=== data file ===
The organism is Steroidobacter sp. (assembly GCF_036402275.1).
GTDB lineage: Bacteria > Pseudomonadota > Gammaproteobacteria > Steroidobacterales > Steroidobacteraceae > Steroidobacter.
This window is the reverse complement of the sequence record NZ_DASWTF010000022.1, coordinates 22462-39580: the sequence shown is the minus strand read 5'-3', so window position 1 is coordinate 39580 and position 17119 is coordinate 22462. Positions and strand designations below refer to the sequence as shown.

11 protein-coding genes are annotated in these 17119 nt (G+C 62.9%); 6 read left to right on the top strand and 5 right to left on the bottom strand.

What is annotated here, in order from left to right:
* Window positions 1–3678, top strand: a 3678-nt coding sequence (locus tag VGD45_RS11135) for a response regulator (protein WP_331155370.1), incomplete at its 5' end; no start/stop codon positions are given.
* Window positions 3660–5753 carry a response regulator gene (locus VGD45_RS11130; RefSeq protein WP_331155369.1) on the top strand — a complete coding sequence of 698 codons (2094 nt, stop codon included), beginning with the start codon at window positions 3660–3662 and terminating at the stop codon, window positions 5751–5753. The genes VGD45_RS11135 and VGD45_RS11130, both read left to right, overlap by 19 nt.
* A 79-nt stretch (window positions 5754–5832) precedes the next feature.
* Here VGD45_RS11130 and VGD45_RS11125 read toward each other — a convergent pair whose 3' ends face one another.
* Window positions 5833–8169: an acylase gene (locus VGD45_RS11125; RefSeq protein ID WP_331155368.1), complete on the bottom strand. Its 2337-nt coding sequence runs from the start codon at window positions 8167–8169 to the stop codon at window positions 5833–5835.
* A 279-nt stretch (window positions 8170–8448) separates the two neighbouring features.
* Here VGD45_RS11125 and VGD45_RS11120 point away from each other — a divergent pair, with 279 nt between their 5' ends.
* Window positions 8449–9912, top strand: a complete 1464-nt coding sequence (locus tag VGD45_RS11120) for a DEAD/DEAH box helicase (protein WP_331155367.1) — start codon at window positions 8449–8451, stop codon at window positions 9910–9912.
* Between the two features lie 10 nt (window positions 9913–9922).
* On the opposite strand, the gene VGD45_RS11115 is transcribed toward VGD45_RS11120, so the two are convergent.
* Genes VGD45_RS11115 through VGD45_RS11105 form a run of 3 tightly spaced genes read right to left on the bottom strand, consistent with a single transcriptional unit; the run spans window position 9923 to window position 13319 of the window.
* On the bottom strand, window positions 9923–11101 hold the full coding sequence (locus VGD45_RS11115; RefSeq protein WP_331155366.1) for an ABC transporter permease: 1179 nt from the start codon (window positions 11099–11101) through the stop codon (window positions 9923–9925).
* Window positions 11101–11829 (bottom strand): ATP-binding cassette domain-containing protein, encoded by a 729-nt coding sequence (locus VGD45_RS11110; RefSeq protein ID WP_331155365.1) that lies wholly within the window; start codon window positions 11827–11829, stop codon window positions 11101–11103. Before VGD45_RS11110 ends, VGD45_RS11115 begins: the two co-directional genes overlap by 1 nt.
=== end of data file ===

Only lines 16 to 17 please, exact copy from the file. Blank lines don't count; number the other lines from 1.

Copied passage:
* Genes VGD45_RS11115 through VGD45_RS11105 form a run of 3 tightly spaced genes read right to left on the bottom strand, consistent with a single transcriptional unit; the run spans window position 9923 to window position 13319 of the window.
* On the bottom strand, window positions 9923–11101 hold the full coding sequence (locus VGD45_RS11115; RefSeq protein WP_331155366.1) for an ABC transporter permease: 1179 nt from the start codon (window positions 11099–11101) through the stop codon (window positions 9923–9925).